Chibuto, Gaza province, Mozambique
Is 7-year-old Antonia afraid of what is going to happen? “No,” she replies confidently. She takes another look at the syringe, and adds a quiet, “a little.” The long line of children is a potpourri of feelings: curiosity, fear and courage accompanied by supportive shouts and some smiles. Little arms are held up, as the children prepare for their tetanus vaccine.
Cesar Pascoal Macitela is a health technician from the local hospital, and comes weekly to EPC 25 de Junho School in Chibuto district, Gaza province. “I like coming here to work with the children, they are sometimes afraid, sometimes happy, sometimes funny; you never really know in advance.” All the children look straight at the syringe when receiving the vaccine; today, curiosity trumps fear.
There is a young boy in line who looks very afraid, and when it is his turn to step forward, he refuses. The children behind him start pushing, but the boy has frozen and is close to tears. Mr. Macitela pretends not to take notice, and moves on to vaccinate the children behind him. “No, no, it’s okay, just let him wait, I will take him last,” he quietly tells the teacher trying to push the boy forward. “If he starts crying now we will have a real problem.” Mr. Macitela has done this for many years, and has learned that if one child starts crying, all of them might follow.
Dr. Yolanda Tedosio Mandlate accompanies Mr. Macitela to the school, to check on health standards. “We come weekly, to teach the children about oral health and personal hygiene. We vaccinate, make sure that the children wash their hands and evaluate the general standard of the surroundings. I just checked the sanitation facilities today, they are clean and there is running water.”
Last year, teachers at the school were trained in basic school health as a part of the Child-Friendly Schools initiative’s health programme. Leonora Jose Jovo, a Grade 4 teacher, took part in the training. “I learned how to identify the most common diseases and how to prevent and handle them. Now, I always remind my students about mosquito nets, about brushing their teeth and about washing their hands. Most importantly, I know when I have to send them to the hospital for professional attention,” she says.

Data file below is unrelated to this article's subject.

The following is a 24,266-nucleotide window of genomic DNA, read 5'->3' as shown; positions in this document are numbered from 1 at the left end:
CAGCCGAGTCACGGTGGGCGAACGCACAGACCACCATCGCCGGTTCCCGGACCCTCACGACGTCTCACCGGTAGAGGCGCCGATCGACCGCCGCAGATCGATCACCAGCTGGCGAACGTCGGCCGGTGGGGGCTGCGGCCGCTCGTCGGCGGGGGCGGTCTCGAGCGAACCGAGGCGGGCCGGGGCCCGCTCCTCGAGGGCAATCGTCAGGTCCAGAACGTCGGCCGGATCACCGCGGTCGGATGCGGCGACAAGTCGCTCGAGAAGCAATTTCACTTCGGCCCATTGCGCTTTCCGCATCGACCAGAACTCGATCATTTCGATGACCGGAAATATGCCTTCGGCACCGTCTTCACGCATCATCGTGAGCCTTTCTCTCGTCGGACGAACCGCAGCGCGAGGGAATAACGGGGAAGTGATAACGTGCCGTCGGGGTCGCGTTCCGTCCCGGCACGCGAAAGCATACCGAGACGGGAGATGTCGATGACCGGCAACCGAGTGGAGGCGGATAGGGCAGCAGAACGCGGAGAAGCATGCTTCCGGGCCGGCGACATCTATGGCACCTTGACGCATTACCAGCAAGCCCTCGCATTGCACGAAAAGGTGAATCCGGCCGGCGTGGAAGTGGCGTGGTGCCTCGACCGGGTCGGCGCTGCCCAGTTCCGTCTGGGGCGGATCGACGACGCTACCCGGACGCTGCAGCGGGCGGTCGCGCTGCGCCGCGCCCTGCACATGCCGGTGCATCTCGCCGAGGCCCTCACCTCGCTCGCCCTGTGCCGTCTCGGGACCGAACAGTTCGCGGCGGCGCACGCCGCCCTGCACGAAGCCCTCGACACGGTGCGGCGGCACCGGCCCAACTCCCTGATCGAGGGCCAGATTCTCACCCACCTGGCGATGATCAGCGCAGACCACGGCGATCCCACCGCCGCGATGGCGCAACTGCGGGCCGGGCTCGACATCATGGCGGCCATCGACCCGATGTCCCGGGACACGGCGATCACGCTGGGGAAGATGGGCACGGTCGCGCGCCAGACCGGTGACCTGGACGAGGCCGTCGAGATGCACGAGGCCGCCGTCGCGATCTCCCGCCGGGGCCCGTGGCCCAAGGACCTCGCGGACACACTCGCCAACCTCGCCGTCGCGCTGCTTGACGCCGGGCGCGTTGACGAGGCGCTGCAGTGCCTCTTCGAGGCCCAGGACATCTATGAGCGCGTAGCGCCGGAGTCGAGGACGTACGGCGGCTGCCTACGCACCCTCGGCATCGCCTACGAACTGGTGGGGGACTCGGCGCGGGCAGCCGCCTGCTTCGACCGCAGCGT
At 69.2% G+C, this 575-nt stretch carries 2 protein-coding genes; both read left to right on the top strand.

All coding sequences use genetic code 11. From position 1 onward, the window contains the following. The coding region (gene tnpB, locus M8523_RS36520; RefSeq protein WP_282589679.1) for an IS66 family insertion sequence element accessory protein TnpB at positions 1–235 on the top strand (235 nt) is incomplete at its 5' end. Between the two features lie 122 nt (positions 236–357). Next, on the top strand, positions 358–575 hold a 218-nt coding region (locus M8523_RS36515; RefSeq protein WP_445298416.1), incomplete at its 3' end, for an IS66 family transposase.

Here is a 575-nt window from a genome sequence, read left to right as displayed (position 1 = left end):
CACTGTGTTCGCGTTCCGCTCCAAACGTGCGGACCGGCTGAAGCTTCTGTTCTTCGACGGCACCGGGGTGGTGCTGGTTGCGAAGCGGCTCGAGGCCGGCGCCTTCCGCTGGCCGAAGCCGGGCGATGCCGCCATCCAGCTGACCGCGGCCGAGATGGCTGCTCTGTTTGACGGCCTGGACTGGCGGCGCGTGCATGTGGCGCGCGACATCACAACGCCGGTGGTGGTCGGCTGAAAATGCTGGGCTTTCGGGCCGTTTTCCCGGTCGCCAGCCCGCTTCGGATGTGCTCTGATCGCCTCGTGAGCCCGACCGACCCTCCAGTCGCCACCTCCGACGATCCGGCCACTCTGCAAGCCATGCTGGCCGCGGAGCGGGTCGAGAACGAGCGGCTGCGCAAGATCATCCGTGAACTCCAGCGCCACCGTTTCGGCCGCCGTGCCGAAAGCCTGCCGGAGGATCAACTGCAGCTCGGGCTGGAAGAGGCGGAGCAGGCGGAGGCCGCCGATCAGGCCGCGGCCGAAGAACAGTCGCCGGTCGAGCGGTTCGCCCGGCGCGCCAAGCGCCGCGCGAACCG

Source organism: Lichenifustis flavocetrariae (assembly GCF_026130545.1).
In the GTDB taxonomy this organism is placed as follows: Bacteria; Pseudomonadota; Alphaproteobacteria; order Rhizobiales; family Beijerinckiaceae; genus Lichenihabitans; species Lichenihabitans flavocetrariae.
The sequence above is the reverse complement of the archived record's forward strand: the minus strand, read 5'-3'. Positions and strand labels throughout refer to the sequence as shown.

Dr. Mandlate recalls, “Yes, we taught them a lot of things. One aspect that I think was very important, and new for many teachers, was how to identify mental health problems and make sure that children receive professional support. Children need understanding in order to solve their problems, and mental health issues are not a widely recognized condition here.”
Mr. Macitela continues, highlighting the importance of vaccines: “It is very important that they receive this protection in order to grow up and remain healthy.”
In November 2010, Mozambique proudly joined the group of countries that have eliminated maternal and neonatal tetanus. EPC 25 de Junho’s children are now also protected against the deadly disease, and need only two more injections in the coming months to complete the dose.
Published in the UNICEF Publication: Child-Friendly Schools – Stories from Mozambique & on the UNICEF Mozambique website
Photos & Text © UNICEF Mozambique/2012/Caroline Bach
You might have missed that it’s the “Vaccination Week in the Americas” (VWA) right now. During the week of 20-27th of April, the aim is for the countries in the region to strengthen their national immunization programs and reach out to populations with little or no access to regular health services. (So generally same thing we did in Mozambique during the “National Health Week” last year, see these photos!) This is the eleventh year that VWA is celebrated, and according to the Pan American Health Organization and the WHO, more than 410 million individuals of all ages have been vaccinated during the campaign since it started. With this year’s efforts, and the slogan “Vaccination: a shared responsibility”, the initiative seeks to immunize 44 million people in 44 countries and territories against many different diseases.
Immunization initiative, Chibuto, Gaza district. Mozambique 2012
I often realize how much I enjoy and miss going to the field. The field missions I did to collect material for the Child-Friendly Schools booklet were all about talking to people and photographing, such a perfect set up! In the video above, the kids are standing in line for the vaccination, singing “Puxa mazambana puxa!” It was some kind of popular children’s song at that time that I also was forced to dance to on live TV when participating in a children’s programme. On a Sunday morning after a night of dancing. Just because somebody had invited me and thought I should participate and I had said “Sure!” One of many random and beautiful things that happened in 2012.
Wow, it’s almost May – I need to get this year started!
After the deadlines.
National Health Week in Mozambique, November 2012